Leveraging the “Perfect Storm”of Convergence

Corporate security can take a lesson from techniques that hackers use to breach the very networks the corporations are trying to protect


The conundrum that faces today's security professional is that convergence of physical and logical security is creating “Perfect Storm” conditions – as critical contributing factors have all reached similar stages of maturity at the same time.

The Perfect Storm has indeed arrived: Having multiple factors reach the right stage of maturity at the same time means convergence has become something of an unstoppable force. Here are the main factors:

* Competitive pressures of globalization driving customer demand for innovation;

* Emerging technologies are popping up in places where security is often an afterthought;

* Corporate data has become more mobile -- leaving a corporate perimeter that can no longer be clearly defined; and

* The volume and rate of change globalization is demanding has outpaced the business processes that surround them.

Globalization Drives Innovation

Globalization is creating a demand for new products and services as competition for customers becomes fierce. CEOs understand the “innovate or die” mentality, and they are changing entire business models around what today's customers want. Companies that only 10 years ago were arch-rivals are now helping each other to find customers. In some cases, a company can be both a top-line customer and a supply-chain competitor on the same contract.

Another change brought about by globalization is that more businesses today are built around the buying and selling of information. This has helped spawn the era of the “knowledge worker,” who is demanding an onslaught of emerging technologies. Add to it the merger and acquisition mania of the last five years and it's no wonder at all that 2006 will forever be known as “The Year of The Data Security Breach.”

As security professionals, we have invested millions on technology and countless hours developing best practices to write into corporate security policies. We have toiled endlessly for years to protect and defend corporate networks against daily attacks that never end; yet, we know it's not a matter of if a security breach will occur, but when.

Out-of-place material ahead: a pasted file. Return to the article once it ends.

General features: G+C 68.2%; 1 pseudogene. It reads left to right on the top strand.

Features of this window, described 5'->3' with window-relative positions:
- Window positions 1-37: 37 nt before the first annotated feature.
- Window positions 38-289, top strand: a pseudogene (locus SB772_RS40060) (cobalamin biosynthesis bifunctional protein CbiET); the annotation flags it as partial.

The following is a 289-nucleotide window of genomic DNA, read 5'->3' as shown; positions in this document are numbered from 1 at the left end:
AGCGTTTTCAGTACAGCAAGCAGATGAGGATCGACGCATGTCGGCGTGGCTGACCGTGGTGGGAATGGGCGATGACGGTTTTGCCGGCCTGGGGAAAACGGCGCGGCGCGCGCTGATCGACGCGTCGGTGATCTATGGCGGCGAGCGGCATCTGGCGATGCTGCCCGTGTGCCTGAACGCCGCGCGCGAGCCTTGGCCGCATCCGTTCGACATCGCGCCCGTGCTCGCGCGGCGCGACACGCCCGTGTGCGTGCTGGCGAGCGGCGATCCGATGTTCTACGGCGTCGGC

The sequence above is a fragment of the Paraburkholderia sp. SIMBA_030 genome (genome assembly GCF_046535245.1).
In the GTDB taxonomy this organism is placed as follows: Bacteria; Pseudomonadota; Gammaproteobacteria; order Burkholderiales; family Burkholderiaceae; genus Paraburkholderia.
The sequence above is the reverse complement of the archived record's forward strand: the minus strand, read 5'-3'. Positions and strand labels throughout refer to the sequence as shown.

So is the hacking community actually winning? Will convergence put us on a path to safety or is it a path to almost certain ruin?

As always, in chaos lies great opportunity. Security as an industry is maturing rapidly and with good reason. With every day and every security event, we become wiser. We have more metrics to measure against -- and what can be measured can be better managed.

Lessons From Hackers

We can take a lessons learned approach by studying what the hacking community is doing that is working, by looking to see how and where they are having success. We can leverage those successes together with the factors that are driving the Perfect Storm of convergence and create successes of our own. Here's a start:

* Innovate -- Professional hackers are extremely innovative. There's a new attack everyday. They are brilliant in their creativity and they are very strategic. They study their prospects and plan their attacks. They thrive on change. If a new process proves effective, they repeat it until the very moment it does not and then they change again.

CEOs that build security into business strategy are staying that much more ahead of the professional hackers. They build security into their emerging technologies and innovative new services during the planning stages. They thrive on change, and if a new process proves effective, they repeat it until the very moment it does not. Then they change again. The CSO in this type of company has “a seat at the table.”

* Go where the money is -- As Dr. John Atalla, known as the Father of PIN puts it, Jesse James robbed banks because that's where the money was. Profit is a compelling motivator for professional hackers -- they go where the money is. The point of their entry; a software vulnerability, a USB drive, a propped open exit door at corporate headquarters or an unattended laptop is irrelevant -- the goal is the same.

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